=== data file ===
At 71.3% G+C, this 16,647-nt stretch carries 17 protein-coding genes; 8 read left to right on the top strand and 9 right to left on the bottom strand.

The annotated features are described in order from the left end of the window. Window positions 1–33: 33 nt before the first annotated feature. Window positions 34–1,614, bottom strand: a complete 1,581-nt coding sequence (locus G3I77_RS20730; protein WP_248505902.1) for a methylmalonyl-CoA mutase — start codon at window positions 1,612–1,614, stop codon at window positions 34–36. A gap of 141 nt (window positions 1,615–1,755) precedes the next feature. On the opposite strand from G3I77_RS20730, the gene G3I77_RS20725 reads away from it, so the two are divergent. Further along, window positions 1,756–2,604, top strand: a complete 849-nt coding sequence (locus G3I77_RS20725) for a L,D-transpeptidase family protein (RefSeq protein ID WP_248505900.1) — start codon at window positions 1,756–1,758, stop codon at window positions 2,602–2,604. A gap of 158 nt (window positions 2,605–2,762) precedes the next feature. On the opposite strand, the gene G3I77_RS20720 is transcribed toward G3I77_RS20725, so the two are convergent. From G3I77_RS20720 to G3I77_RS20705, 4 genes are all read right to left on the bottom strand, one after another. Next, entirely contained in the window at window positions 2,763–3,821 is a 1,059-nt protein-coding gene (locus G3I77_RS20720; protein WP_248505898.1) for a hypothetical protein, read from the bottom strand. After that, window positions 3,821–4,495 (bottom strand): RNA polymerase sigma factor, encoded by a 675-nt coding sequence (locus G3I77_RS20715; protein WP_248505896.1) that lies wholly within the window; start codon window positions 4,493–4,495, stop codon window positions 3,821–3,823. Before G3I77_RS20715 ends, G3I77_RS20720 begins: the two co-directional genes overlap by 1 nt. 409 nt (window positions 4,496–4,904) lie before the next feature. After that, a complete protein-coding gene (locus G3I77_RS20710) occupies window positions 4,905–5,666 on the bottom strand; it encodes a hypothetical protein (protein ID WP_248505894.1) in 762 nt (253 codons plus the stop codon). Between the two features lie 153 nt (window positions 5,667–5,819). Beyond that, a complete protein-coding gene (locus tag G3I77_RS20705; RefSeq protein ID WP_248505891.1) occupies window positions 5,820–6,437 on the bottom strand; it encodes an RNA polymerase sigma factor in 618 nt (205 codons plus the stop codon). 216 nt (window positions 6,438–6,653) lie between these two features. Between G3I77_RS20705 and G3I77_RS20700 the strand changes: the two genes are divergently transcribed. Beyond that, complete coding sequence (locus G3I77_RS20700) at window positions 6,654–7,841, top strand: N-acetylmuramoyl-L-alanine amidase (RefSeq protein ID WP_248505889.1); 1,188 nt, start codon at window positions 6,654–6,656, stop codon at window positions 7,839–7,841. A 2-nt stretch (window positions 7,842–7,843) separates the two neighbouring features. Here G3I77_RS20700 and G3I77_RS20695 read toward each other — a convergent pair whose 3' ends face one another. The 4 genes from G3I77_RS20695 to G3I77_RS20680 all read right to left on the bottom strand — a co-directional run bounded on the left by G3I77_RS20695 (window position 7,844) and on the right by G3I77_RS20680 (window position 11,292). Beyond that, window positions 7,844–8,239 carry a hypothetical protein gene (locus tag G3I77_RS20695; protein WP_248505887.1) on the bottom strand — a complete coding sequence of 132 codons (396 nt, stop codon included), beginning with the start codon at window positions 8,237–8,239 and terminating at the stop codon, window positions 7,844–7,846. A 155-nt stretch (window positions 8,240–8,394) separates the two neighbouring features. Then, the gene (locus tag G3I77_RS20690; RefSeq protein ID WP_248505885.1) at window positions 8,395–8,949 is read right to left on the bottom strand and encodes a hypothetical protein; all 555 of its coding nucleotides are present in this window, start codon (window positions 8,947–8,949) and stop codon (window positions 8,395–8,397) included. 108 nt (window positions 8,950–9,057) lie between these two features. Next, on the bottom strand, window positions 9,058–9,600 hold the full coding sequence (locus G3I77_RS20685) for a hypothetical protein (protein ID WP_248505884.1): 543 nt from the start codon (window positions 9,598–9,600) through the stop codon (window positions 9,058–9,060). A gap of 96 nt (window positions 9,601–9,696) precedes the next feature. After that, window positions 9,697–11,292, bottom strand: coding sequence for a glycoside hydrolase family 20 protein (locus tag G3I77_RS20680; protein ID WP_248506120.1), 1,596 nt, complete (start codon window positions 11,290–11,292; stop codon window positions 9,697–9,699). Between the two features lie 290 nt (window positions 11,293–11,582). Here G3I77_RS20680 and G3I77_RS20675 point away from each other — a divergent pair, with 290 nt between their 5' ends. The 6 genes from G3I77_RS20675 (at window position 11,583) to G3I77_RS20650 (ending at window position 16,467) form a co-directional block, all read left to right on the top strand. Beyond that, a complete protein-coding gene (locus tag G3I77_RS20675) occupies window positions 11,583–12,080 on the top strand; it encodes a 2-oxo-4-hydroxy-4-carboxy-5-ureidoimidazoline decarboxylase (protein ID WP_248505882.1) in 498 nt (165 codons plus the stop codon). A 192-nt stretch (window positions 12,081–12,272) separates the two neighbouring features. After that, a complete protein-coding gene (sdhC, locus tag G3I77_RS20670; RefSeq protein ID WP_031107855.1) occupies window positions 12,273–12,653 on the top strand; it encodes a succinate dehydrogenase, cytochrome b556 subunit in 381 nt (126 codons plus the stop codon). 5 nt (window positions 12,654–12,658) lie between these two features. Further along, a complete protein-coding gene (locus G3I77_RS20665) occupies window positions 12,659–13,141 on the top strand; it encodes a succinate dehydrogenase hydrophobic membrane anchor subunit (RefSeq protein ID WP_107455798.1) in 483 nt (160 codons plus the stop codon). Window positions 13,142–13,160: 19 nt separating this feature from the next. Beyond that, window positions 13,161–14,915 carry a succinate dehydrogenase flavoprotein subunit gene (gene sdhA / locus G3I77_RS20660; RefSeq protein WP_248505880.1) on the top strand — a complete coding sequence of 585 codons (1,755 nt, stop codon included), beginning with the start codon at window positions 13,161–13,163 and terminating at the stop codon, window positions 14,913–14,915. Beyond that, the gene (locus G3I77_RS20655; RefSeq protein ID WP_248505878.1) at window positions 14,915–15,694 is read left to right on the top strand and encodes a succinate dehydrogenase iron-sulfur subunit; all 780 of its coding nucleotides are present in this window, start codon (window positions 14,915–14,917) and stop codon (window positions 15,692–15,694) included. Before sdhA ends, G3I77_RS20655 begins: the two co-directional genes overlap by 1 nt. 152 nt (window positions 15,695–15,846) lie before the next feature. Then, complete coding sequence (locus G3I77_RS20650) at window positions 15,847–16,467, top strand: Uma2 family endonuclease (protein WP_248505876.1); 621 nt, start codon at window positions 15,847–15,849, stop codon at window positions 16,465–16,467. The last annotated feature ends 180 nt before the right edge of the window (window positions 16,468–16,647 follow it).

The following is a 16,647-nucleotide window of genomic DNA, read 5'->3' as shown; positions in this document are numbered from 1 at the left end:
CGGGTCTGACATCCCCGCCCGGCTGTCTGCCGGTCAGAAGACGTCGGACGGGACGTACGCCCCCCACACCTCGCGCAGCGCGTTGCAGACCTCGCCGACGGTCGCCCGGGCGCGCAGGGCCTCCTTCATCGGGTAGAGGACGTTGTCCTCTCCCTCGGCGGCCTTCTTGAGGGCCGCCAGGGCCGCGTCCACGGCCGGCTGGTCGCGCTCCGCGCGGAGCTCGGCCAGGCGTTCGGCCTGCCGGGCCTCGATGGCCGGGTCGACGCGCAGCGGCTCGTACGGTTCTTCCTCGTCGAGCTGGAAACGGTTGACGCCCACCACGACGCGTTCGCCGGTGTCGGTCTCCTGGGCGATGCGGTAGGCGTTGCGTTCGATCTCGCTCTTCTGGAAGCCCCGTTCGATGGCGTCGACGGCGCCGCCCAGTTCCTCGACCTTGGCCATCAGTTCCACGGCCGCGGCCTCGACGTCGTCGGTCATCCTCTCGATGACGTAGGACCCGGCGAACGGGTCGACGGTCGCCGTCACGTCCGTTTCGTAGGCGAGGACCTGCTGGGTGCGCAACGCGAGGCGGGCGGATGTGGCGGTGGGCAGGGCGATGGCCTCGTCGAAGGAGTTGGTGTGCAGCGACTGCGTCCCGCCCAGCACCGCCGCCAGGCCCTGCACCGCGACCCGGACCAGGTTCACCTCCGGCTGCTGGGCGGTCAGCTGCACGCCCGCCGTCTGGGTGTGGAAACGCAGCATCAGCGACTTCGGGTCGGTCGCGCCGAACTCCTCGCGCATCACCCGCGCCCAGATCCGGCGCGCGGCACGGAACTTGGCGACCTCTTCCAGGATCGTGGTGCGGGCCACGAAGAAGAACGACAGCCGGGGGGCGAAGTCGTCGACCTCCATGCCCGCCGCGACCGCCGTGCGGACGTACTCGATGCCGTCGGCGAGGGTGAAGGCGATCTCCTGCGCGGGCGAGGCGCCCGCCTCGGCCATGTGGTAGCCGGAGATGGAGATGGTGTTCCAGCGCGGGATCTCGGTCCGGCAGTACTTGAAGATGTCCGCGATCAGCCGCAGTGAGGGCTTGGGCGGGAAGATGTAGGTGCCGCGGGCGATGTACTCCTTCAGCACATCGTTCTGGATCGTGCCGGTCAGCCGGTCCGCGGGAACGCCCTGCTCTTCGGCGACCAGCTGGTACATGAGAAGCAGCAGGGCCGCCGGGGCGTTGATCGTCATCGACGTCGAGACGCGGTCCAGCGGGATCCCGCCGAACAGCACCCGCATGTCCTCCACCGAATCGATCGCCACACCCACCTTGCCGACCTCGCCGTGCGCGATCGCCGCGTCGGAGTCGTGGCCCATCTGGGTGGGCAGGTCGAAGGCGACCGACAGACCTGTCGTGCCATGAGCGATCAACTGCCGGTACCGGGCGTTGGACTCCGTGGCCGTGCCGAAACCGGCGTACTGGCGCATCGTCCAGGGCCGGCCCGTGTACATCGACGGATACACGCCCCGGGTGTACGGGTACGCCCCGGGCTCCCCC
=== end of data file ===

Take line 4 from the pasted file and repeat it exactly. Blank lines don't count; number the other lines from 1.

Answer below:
CGGGTCTGACATCCCCGCCCGGCTGTCTGCCGGTCAGAAGACGTCGGACGGGACGTACGCCCCCCACACCTCGCGCAGCGCGTTGCAGACCTCGCCGACGGTCGCCCGGGCGCGCAGGGCCTCCTTCATCGGGTAGAGGACGTTGTCCTCTCCCTCGGCGGCCTTCTTGAGGGCCGCCAGGGCCGCGTCCACGGCCGGCTGGTCGCGCTCCGCGCGGAGCTCGGCCAGGCGTTCGGCCTGCCGGGCCTCGATGGCCGGGTCGACGCGCAGCGGCTCGTACGGTTCTTCCTCGTCGAGCTGGAAACGGTTGACGCCCACCACGACGCGTTCGCCGGTGTCGGTCTCCTGGGCGATGCGGTAGGCGTTGCGTTCGATCTCGCTCTTCTGGAAGCCCCGTTCGATGGCGTCGACGGCGCCGCCCAGTTCCTCGACCTTGGCCATCAGTTCCACGGCCGCGGCCTCGACGTCGTCGGTCATCCTCTCGATGACGTAGGACCCGGCGAACGGGTCGACGGTCGCCGTCACGTCCGTTTCGTAGGCGAGGACCTGCTGGGTGCGCAACGCGAGGCGGGCGGATGTGGCGGTGGGCAGGGCGATGGCCTCGTCGAAGGAGTTGGTGTGCAGCGACTGCGTCCCGCCCAGCACCGCCGCCAGGCCCTGCACCGCGACCCGGACCAGGTTCACCTCCGGCTGCTGGGCGGTCAGCTGCACGCCCGCCGTCTGGGTGTGGAAACGCAGCATCAGCGACTTCGGGTCGGTCGCGCCGAACTCCTCGCGCATCACCCGCGCCCAGATCCGGCGCGCGGCACGGAACTTGGCGACCTCTTCCAGGATCGTGGTGCGGGCCACGAAGAAGAACGACAGCCGGGGGGCGAAGTCGTCGACCTCCATGCCCGCCGCGACCGCCGTGCGGACGTACTCGATGCCGTCGGCGAGGGTGAAGGCGATCTCCTGCGCGGGCGAGGCGCCCGCCTCGGCCATGTGGTAGCCGGAGATGGAGATGGTGTTCCAGCGCGGGATCTCGGTCCGGCAGTACTTGAAGATGTCCGCGATCAGCCGCAGTGAGGGCTTGGGCGGGAAGATGTAGGTGCCGCGGGCGATGTACTCCTTCAGCACATCGTTCTGGATCGTGCCGGTCAGCCGGTCCGCGGGAACGCCCTGCTCTTCGGCGACCAGCTGGTACATGAGAAGCAGCAGGGCCGCCGGGGCGTTGATCGTCATCGACGTCGAGACGCGGTCCAGCGGGATCCCGCCGAACAGCACCCGCATGTCCTCCACCGAATCGATCGCCACACCCACCTTGCCGACCTCGCCGTGCGCGATCGCCGCGTCGGAGTCGTGGCCCATCTGGGTGGGCAGGTCGAAGGCGACCGACAGACCTGTCGTGCCATGAGCGATCAACTGCCGGTACCGGGCGTTGGACTCCGTGGCCGTGCCGAAACCGGCGTACTGGCGCATCGTCCAGGGCCGGCCCGTGTACATCGACGGATACACGCCCCGGGTGTACGGGTACGCCCCGGGCTCCCCC